You are one of the intrepid few that revel in the satisfaction of fixing automobiles yourself. You enjoy building things no matter the cost or even unfortunate result. While that unintentionally cubist home made book shelf in the living room may lean more towards Braque than Picasso, it represents a valuable lesson learned for the next square and far more rectangular mid-century appearing book shelf. Knowing a few lessons learned the hard way by others can help win at least half the battle when it comes to working on things with engines and more than two wheels.
Danger is a factor that must be considered. A tattered paperback copy of Breakfast of Champions falling off a crooked shelf may cause a slight inconvenience. An automotive mechanical misstep in the can cause expensive damage, permanent injury, or worse. Protecting that old Chevette and yourself from harm is easy if you follow a few simple steps before starting work on an automobile. Small steps made along the way can help get things back together the same way they came apart. We’ve made plenty of the automotive equivalent of cubist book shelves over the years. Here are a couple of the things to help keep you safe and make the job easier.
Don the Gloves and Glasses
How many times have you beaned your thumb with a hammer? Yep. The hammer is the least of your problems when working on automobiles. Dangerous chemicals and bone crushing mass can make a sore thumb seem like a good thing. The words wear protective goggles or gloves and use a respirator are not just written for legal reasons or suggestive purposes. Battery acid is corrosive. Automotive potions such as engine oil and transmission fluid excel at helping gnashing aluminum and steel survive, yet can be detrimental to the human body. Brake fluid is hygroscopic, which means it readily attracts water. Humans are made mostly of water. Fumes from canned solvents in brake cleaner or spray paint can cause both short and long-term physical damage. Fortunately protective goggles, masks, and gloves are relatively inexpensive and readily available. Putting them on and using them is the first step.
Labeling Against Memory Loss
Label things so they get put back together the same way they came apart. Long mask tape and a marker are good tools for marking vacuum hoses and electrical connectors. Mark each hose with a matching number, or each wire with a matching letter. 1 goes to 1. A goes to A. And so on. paint marker is great for daubing identifying left or right marks on larger parts or indexing a distributor. An engraver or set of steel punches are perfect for marking metal parts. A length of tape across the steering wheel or over the ignition with the words “NO OIL!” scrawled on it can help prevent turning over the engine without oil and making an expensive pile of scrap metal. Tear the tape off only after you’ve tightened the drain bolt, spun on the filter, and poured fresh oil in the engine. The small zip-up freezer bags are a good way to keep track of fasteners when disassembling an engine. Just get the ones with that can be labeled.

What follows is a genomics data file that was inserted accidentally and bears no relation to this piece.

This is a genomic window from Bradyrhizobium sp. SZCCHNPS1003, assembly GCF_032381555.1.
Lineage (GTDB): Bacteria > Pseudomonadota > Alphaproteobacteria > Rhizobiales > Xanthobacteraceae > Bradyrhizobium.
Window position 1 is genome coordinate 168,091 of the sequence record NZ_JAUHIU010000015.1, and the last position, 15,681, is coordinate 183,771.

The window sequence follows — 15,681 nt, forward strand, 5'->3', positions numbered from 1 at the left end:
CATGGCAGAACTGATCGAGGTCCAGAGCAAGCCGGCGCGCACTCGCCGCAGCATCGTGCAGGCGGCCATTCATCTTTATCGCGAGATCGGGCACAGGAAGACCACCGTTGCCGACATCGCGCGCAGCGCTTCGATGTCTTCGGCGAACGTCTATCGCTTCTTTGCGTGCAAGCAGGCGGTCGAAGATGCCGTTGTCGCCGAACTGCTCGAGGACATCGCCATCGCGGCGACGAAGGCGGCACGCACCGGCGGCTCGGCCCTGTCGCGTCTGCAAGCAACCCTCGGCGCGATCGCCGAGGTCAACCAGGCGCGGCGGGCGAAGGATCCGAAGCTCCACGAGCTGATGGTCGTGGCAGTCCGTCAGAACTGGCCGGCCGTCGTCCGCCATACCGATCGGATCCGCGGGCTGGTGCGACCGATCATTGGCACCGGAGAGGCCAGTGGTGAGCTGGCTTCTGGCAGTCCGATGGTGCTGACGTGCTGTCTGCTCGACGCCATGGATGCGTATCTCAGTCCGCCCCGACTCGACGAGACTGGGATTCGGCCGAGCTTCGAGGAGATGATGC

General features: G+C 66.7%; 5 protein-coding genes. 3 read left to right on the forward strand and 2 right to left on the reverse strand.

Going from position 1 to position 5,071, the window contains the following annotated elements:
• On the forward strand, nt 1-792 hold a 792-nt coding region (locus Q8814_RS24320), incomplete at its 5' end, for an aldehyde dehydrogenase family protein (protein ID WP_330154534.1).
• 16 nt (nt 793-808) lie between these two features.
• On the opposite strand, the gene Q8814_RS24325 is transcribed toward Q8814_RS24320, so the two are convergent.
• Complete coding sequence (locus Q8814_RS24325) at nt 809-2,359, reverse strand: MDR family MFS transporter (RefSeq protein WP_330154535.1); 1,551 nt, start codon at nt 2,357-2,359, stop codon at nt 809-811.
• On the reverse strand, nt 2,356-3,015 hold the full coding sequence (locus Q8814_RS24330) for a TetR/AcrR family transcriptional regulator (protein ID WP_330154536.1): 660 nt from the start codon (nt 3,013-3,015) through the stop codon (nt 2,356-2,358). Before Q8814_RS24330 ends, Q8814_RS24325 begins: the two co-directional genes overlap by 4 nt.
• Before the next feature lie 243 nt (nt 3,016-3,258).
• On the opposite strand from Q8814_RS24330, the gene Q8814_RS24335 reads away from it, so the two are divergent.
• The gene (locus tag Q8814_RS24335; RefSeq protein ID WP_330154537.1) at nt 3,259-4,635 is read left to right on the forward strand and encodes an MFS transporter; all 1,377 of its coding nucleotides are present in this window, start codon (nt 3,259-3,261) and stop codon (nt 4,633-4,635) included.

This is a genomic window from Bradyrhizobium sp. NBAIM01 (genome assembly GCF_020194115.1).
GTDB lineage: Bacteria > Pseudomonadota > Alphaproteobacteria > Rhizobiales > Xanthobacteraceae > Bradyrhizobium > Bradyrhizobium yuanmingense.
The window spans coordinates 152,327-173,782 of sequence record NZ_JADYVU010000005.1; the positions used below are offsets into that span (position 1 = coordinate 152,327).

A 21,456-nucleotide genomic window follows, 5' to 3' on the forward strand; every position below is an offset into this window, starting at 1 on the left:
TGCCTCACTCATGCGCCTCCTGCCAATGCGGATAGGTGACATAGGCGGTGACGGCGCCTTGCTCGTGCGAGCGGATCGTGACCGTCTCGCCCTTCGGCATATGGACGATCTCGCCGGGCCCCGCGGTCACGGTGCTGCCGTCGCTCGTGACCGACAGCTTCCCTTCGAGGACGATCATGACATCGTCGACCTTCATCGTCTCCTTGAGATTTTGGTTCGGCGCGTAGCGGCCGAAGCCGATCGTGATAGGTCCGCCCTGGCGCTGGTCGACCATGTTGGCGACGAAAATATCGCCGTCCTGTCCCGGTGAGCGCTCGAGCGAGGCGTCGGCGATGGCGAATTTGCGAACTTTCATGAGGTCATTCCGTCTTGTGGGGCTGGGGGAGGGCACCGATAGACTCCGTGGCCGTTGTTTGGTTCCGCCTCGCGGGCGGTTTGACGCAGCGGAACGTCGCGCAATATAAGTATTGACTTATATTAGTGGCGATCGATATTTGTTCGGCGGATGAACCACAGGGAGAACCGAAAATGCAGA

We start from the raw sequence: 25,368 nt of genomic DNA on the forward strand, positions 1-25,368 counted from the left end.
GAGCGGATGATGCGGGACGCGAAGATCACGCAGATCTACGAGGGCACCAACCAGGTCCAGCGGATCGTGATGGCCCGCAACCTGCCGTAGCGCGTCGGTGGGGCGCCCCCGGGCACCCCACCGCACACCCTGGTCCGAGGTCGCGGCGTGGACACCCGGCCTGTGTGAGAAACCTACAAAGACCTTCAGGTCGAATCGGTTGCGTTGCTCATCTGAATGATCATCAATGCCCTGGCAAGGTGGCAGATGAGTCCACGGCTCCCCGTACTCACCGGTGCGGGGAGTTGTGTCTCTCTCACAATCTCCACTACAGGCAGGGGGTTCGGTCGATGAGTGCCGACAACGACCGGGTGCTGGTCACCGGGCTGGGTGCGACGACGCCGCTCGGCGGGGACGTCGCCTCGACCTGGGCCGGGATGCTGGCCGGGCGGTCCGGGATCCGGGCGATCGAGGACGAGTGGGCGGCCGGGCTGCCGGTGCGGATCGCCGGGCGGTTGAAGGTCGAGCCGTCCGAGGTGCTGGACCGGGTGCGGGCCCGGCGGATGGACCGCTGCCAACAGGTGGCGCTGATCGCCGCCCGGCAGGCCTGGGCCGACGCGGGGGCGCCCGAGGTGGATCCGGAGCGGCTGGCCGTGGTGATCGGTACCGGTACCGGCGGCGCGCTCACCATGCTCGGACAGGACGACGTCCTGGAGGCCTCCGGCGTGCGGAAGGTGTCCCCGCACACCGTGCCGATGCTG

With twenty-seven different kinds of airbags and side impact support built into the doors, even compact cars can tip the scales over 3000 pounds these days. While it would be greater than awesome to have a 20,000 foot shop with a two-post rack like the do-it-yourself or car builder guys on the TV, most of us are stuck with a garage full of boxes and not much work space. The jack and jack stands or a set of ramps are your friends. Never work under an unsupported vehicle. Original equipment emergency jacks are designed only for emergency tire changing – not for working under the vehicle. Use a quality jack and jack stands rated for the weight of the your vehicle. A wheel chock as simple as a block of wood prevents unwanted rolling. Never attempt to use ramps or jack up a vehicle on anything other than level, solid ground. Always yell “clear” before lowering the vehicle back to the ground.
Kill the Power
Disconnecting the battery negative or negative and positive terminals not only prevents any accidental electrical shorts, it also disables the vehicle ignition system to prevent accidental starts The finger loses the battle between accessory belts and drive pulleys. The first step is to turn the ignition key to the off position and remove it. This will prevent accidental power ups when the battery is reconnected. After disconnecting the battery placing a thick rag across the top of the two battery posts. Keep wrenches or watches away from the battery to prevent arcing. Even something as ordinary and seemingly harmless as an electric radiator fan can cause a nasty finger injury if it starts unexpectedly. Warning – radio and other vehicle settings may be lost when disconnecting the battery. Check your owner’s manual to find details on a battery disconnect.
Left Side. Right Side.
This tip is similar in theory to the labeling deal. Always leave one side of whatever you’re working on assembled while working on the other side. This maxim is especially effective when working on the brakes. The correct orientation and arrangement of the various clips, spacers, springs, and shims that comprise a brake assembly is surprisingly easy to forget. A phone call, football game on TV, submarine sangwich, or similar distraction can greatly accelerate this memory assembly loss. While it may be tempting to blow the everything down to the spindles and into a million pieces with 150-piece pneumatic power tool set you just picked up on sale – don’t do it. Leaving one side fully assembled for reference gives you the higher ground for re-assembly.